Master craftsman to restore long-standing traditions
At a woodcarving studio founded by Jin Zisong in Chaozhou, Guangdong province, several craftsmen were busy working.
Having just returned from an exhibition organized by a crafts and arts association in Guangdong province, Jin said his team was to participate in another focused on culture and tourism in order to showcase the charm of Chaozhou woodcarving.
The tight schedule doesn't bother Jin, as he is passionate about Chaozhou woodcarving art. Among the time-honored schools of traditional Chinese woodcarving crafts, Chaozhou woodcarving features unique characteristics. It uses a technique of hollowing out the background to make the decoration stand out.
As a representative inheritor of the national intangible cultural heritage, he has earned himself a good reputation over his nearly five decades of craftwork.
Jin, a Chaozhou native, has been fond of fine arts and folk art since childhood.
In 1973, he was admitted to an arts and crafts training program in Chaozhou and worked as an apprentice in a local woodcarving workshop.
In 1984, Jin founded his own studio, which was assessed by the then Guangdong provincial department of culture as a provincial intangible cultural heritage inheritance base and a provincial production demonstration and protection base.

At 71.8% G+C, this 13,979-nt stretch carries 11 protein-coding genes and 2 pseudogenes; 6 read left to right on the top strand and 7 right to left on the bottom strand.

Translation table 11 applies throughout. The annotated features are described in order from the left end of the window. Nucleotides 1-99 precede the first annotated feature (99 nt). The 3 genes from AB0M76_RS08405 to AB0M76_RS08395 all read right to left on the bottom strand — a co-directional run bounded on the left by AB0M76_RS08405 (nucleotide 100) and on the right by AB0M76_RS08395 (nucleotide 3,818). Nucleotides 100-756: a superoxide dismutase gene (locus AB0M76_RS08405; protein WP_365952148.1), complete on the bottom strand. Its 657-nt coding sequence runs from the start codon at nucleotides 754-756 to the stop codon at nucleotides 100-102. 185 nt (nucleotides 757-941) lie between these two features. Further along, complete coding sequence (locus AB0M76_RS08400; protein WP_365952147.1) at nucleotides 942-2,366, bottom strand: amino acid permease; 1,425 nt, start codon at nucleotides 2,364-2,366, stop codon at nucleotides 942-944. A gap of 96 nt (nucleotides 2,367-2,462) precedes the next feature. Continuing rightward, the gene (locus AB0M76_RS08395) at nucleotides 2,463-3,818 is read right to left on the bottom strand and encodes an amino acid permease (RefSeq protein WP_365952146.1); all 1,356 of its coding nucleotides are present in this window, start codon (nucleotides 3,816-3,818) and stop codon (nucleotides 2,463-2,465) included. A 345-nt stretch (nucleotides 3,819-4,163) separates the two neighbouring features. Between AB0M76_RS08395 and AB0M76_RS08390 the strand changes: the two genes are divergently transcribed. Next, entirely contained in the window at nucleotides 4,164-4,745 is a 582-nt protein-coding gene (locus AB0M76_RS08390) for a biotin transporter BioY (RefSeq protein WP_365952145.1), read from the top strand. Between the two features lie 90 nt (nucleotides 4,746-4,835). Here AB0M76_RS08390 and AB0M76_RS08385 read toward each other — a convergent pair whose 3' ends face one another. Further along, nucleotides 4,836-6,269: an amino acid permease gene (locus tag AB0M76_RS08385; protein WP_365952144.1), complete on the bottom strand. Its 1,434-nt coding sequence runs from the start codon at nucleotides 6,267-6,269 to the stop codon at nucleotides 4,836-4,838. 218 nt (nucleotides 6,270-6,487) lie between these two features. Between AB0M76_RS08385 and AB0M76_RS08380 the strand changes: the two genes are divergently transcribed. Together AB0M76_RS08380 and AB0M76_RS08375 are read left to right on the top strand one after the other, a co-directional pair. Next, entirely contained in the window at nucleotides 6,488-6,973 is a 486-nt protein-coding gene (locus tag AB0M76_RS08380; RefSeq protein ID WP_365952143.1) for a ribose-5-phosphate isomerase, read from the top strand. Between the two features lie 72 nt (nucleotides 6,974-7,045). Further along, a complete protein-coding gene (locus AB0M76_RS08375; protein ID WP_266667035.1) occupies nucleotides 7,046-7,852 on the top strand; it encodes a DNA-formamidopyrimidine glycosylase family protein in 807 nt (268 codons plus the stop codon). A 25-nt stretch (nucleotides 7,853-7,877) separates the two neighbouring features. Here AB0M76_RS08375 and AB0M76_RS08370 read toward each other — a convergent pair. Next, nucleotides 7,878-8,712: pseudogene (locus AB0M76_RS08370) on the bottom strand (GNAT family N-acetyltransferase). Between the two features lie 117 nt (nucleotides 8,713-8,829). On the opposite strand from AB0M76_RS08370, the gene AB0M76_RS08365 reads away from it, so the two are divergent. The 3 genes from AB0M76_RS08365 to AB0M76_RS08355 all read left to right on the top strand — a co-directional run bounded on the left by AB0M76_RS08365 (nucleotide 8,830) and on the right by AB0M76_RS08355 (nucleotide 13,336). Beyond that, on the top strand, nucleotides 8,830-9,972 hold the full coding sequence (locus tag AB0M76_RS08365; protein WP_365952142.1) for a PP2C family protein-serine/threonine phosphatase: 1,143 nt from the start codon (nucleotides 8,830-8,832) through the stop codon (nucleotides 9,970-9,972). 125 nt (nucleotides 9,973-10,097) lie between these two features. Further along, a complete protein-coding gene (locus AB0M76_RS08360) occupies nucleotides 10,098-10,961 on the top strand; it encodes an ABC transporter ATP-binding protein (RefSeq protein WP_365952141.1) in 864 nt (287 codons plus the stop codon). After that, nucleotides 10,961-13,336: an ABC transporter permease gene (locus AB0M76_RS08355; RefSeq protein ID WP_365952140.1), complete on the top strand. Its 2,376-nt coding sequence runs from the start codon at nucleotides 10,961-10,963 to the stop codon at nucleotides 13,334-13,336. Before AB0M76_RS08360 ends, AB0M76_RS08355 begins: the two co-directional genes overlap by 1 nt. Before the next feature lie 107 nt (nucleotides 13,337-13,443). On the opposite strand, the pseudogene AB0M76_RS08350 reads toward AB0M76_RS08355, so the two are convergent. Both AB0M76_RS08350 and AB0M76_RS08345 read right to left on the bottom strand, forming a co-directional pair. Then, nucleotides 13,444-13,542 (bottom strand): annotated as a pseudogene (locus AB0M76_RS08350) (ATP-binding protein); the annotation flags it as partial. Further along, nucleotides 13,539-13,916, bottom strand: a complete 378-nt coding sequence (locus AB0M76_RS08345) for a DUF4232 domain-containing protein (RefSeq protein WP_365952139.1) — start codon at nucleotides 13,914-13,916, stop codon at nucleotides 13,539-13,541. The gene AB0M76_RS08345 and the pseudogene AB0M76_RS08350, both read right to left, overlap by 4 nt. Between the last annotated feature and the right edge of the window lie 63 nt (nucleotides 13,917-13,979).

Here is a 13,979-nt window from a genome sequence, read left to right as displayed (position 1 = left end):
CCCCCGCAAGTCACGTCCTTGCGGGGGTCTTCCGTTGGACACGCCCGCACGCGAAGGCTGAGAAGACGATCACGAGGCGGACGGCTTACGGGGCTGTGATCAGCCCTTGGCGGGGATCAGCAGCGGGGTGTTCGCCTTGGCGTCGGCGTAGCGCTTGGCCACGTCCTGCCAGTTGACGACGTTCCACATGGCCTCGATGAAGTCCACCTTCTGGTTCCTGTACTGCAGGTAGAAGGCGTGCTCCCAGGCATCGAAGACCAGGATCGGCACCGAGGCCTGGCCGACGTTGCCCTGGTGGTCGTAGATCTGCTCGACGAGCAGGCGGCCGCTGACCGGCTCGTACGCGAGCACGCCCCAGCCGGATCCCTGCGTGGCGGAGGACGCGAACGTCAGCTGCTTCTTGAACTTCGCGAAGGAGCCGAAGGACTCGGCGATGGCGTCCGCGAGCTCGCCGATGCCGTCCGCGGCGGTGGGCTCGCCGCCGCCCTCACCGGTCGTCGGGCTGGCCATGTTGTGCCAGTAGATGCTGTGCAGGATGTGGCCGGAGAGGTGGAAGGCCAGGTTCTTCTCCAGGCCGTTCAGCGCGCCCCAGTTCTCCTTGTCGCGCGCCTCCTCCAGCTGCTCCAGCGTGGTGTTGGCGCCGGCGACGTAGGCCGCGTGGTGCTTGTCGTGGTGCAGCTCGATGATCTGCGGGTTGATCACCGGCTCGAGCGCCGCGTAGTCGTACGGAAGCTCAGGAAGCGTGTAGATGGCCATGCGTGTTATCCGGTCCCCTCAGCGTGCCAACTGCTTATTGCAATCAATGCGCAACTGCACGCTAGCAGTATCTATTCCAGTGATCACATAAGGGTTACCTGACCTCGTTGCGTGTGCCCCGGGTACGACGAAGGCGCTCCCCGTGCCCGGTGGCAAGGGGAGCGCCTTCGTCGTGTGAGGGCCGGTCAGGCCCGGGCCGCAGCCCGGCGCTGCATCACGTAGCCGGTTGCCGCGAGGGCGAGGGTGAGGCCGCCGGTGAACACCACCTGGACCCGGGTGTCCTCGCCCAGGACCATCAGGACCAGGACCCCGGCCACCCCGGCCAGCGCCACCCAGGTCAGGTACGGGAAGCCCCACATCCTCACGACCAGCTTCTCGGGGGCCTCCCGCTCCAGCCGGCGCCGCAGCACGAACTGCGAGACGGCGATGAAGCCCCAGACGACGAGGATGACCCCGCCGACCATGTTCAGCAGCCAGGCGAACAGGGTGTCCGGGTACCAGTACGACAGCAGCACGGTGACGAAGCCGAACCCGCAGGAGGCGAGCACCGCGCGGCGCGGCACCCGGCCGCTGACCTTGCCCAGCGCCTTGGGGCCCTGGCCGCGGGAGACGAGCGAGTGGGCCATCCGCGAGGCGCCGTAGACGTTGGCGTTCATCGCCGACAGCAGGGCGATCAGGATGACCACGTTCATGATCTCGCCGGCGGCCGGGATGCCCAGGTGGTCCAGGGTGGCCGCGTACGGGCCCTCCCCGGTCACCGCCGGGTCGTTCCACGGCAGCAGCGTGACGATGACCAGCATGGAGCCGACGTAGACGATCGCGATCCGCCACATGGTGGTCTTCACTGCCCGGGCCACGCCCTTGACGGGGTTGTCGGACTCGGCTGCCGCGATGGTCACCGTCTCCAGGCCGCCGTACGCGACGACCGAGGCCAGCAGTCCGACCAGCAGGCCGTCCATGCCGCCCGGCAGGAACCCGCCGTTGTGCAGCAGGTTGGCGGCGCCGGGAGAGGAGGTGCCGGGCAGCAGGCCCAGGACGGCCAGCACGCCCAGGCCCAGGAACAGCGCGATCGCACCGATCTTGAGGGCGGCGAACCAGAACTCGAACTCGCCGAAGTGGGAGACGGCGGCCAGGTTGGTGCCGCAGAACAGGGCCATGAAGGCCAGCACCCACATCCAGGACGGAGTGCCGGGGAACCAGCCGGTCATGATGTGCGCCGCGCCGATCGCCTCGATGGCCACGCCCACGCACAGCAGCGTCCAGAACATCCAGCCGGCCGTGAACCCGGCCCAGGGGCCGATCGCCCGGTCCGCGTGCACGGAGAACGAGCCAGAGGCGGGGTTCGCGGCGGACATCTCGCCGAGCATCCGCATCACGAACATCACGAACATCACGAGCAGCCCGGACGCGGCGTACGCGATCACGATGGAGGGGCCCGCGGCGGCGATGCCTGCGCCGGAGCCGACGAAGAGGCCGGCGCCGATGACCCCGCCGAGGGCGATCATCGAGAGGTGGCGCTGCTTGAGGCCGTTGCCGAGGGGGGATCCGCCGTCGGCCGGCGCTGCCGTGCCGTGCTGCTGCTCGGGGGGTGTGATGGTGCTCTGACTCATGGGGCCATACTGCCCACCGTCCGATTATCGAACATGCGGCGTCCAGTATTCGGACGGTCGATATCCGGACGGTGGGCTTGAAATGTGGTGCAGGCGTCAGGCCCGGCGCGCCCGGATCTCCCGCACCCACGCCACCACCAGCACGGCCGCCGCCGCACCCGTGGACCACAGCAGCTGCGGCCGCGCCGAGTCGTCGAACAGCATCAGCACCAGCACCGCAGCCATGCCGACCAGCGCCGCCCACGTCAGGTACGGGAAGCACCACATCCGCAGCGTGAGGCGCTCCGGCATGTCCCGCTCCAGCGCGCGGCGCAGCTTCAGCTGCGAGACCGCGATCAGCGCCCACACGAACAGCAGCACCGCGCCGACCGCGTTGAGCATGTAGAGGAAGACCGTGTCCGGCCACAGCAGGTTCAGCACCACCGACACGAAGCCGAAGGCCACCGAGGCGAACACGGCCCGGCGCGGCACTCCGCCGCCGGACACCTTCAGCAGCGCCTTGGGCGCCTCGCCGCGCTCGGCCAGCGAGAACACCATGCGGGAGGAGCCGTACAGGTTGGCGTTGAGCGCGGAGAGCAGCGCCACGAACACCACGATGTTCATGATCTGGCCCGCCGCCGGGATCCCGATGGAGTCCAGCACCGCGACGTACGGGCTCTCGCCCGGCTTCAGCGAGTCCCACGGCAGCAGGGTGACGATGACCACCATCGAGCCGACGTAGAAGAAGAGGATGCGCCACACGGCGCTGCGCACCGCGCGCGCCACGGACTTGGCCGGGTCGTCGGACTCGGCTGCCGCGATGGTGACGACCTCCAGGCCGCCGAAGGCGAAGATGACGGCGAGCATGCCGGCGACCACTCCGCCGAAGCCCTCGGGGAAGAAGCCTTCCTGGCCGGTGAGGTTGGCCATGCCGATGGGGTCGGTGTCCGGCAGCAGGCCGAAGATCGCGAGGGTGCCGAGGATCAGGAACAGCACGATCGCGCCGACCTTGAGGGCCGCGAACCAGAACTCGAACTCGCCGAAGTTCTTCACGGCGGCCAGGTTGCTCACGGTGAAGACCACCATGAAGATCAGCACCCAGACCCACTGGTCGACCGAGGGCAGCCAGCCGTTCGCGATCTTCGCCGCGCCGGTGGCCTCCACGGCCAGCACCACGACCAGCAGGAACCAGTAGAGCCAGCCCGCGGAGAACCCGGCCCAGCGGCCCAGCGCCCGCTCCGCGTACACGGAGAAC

Jin Zisong, an inheritor of Chaozhou woodcarving. CHINA DAILY
With nearly 50 years of practice in the sector, Jin is a master of woodcarving, proficient in all kinds of carving techniques. At present, not only in Chaozhou but in cities like Guangzhou, capital of Guangdong province, Jin has created many woodcarvings.
Today, when visitors step into the Guangzhou Cantonese Opera Art Museum, they will be met by a masterpiece created by Jin.
Entitled Baxian Heshou, or Birthday Celebration by Eight Immortals, the woodcarving work, coated with gold foil, features a double-sided carving. Jin was invited to create it for the museum when it was about to open back in 2015.
"It (the woodcarving work) was a first attempt to integrate Chaozhou woodcarving with Cantonese opera. You can imagine how difficult it could be," Jin recalled.
On the 8-centimeter-thick camphorwood, Jin used innovative carving techniques to allow the finished work to be appreciated from both sides. It took Jin and his two associates nearly 18 months to complete.
The innovation of the double-sided hollowed-out woodcarving is one more facet for appreciation and thus has given the traditional craft greater development room, Jin said.
Later, based on the Birthday Celebration by Eight Immortals, he and one of his associates spent one year creating Qunxian Heshou, without gold foil, for display in his studio. The new creation represents a scene where more immortals congratulate a top goddess in ancient myths, called Wangmuniangniang, on her birthday.